Why Buy Local: Because It Makes Good Cents!
Having once owned a small cottage business, Freeky Friendz – the Perfectly Imperfect Toy, where we hand crafted “freaky” looking stuffed toys, I know how a small independently owned business struggles to stay afloat in a retail world where people are more apt to make their purchases at the end of their fingertips with a click and ship flourish. This insider’s knowledge is what propels my desire to be a conscientious consumer and diligent in seeking out local businesses from which I can purchase locally hand-made products.
Freeky Friendz opened operations in 2008 after my son couldn’t find a gift at our local toy store that he liked or wasn’t made in China, so he asked me if he could make his own gift for his good friend’s birthday. His “freaky” looking stuffed toy creation was a hit with his friend as well as with several other partygoers who asked Dan if he would make one for them, and so Freeky Friendz the Perfectly Imperfect toy was born. We closed operations in 2014 after a successful run as a small cottage business that produced an “antiquated” toy of sorts right as the technology toys were hitting the market. We had a dream to encourage kids to buy hand made unique toys that you knew where they had been manufactured and with material made in America. Our hope was that our product was intriguing enough that it would cause the consumer to stop and think about how, when and where a product was made thereby encouraging conscientious consumerism. Now ten plus years later, I am encouraged that society appears to be trending back to buying locally produced products.
Recently while on one of my treks to find locally made products, I had the great fortune to meet Tori Hunt, owner of Two Ridges Pottery. I discovered Two Ridges Pottery among the vendors at the grand opening of the Passageways 2.0 Public Art installation in downtown Chattanooga. Tori’s pottery is beautiful, functional and unique. I purchased a stemless wine glass and a small batter/egg bowl. Both were given as gifts for Christmas and were instant favorites!
Tori is manager at Ember, a co-operative of 50 artists located on Main Street, and she was gracious enough to spend some time with me to share her thoughts on the importance of buying locally produced wares.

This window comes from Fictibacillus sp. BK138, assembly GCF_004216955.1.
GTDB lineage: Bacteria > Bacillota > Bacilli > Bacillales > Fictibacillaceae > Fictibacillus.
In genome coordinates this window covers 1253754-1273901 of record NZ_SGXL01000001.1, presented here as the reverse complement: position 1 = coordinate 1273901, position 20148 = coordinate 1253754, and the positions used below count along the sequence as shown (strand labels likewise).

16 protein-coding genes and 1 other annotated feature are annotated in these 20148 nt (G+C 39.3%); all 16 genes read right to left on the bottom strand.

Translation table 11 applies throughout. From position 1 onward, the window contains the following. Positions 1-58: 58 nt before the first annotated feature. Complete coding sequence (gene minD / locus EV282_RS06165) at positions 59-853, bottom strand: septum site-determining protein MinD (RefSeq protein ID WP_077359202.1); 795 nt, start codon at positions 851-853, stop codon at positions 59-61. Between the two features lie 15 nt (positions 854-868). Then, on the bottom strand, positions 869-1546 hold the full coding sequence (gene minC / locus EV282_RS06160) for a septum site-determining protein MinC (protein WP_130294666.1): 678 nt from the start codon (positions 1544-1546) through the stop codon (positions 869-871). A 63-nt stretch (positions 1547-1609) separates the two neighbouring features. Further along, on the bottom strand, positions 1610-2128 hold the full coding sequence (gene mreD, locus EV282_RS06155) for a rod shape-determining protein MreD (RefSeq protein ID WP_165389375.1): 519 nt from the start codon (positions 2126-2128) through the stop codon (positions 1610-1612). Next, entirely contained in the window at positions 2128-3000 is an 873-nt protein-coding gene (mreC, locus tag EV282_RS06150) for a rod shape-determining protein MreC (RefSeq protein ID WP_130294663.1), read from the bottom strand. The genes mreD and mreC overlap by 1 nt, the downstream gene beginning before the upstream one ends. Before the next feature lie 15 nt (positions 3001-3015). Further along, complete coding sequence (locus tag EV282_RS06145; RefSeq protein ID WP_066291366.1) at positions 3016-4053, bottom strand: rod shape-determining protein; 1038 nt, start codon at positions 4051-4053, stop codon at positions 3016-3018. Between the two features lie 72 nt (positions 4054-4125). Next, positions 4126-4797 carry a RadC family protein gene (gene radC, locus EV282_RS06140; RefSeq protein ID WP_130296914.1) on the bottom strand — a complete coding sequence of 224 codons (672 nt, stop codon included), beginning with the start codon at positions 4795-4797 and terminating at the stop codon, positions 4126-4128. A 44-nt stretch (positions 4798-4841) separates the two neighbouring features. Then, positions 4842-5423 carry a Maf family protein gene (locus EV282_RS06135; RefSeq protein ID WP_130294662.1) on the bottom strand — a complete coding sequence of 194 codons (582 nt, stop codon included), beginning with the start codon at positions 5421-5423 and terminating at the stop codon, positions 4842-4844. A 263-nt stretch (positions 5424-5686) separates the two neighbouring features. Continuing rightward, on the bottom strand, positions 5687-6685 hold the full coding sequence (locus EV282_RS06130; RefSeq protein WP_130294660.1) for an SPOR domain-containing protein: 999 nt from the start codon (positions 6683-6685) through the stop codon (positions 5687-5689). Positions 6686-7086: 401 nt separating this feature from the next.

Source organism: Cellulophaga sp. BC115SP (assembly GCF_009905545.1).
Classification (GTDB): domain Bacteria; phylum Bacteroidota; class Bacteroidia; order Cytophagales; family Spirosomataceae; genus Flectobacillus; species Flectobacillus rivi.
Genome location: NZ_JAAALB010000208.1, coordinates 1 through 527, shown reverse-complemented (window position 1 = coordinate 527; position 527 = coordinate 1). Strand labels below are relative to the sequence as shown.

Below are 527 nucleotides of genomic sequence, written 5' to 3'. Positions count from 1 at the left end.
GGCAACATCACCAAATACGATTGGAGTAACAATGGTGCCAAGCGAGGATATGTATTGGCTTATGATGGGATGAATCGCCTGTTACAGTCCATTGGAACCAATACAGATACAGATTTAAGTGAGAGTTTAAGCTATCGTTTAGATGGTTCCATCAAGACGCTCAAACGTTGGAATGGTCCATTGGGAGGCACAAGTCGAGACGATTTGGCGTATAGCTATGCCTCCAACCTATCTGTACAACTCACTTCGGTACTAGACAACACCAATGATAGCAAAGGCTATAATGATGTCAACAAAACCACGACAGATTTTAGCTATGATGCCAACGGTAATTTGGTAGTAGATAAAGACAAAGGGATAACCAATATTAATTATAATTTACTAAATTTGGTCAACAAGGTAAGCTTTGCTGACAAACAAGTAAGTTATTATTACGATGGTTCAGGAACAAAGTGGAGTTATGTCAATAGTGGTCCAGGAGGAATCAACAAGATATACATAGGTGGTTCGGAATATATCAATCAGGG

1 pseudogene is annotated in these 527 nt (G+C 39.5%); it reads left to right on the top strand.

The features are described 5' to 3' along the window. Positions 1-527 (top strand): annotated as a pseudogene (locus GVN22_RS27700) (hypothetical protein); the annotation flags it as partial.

Q: What lead you to start a small business?
“Actually it was when I started working here (Ember). I had learned pottery in high school and liked it but never did any pottery work while in college but picked it back up since working here, and it (the business) has been doing really well.”
Q: What are your thoughts on the Chattanooga Community supporting the “buying local” movement?
“Chattanooga is doing a pretty good job supporting businesses that produce locally made products. The brewery industry and farmer’s markets in and around town are great examples of how the community is supporting small businesses that produce their product(s) locally. Chattanooga is also great at local businesses supporting local businesses. Again it’s the brewery industry here in town that is leading that charge. They are choosing to spend more money for quality mugs produced by businesses in town instead of buying them at a fraction of the cost through big manufacturing companies that produce their products overseas-often in China.”
Q: What do you see as advantages to the consumer to purchase locally produced products?
“As an artisan, when I shop stores that carry locally made products, I envision the person who made the item and not a machine. I am willing to pay more for a hand made product because of the “artsy kind of feel” it will have. I look at it like paying for entertainment. When you buy a locally made product you get to hear the story behind the product either by a display of the artist’s bio or first hand if the artisan happens to be in the shop the day you stop by. Also, when you buy locally produced products you are financially supporting a person who is growing a business and the more successful the business the greater the odds it can offer job opportunities for fellow citizens. Also, buying locally made products made great conversation starters: people want to know where you bought the unique, one-of-a kind item.” (I can attest to this with her products. Each of the two people that received my gifts made by Tori asked me immediately, “Where did you find this?”)
Q: What is your greatest reward as a small business owner who produces her products locally?
“From the producer side, I like that I am making a product that I know where all of the materials came from, are safe and free of chemicals often found in big manufacturing plants. I feel a connectedness with the community when they purchase my product - what a better feeling than seeing someone buy and use something that I have created.
Benefits of buying local:
Know where the product comes from
Support “real” people, not huge corporations
Infuse money into the local economy
Helps small businesses grow thereby supporting employment opportunities for the community (17.3 million small business jobs created in 2016)
Empowers people to believe in themselves and the products they sell
So the next time you are itching to spend some money on "retail therapy", make sure to check out the shops in your area that carry locally produced items. And make sure to share your favorite shop with me!
A native of Asheville, NC, Tori attended Covenant College where she played soccer. She soon fell in love with the Scenic City and decided to stay after her graduation in May 2018. Tori, her husband and her Golden Doodle, Mable, are newly minted Chattanoogans. Check out her website (link below), follow her on Instagram (link below) or stop in to see her and Mabel at Ember Gallery located at 36 East Main Street, Chattanooga, TN 37408.
Two Ridges Pottery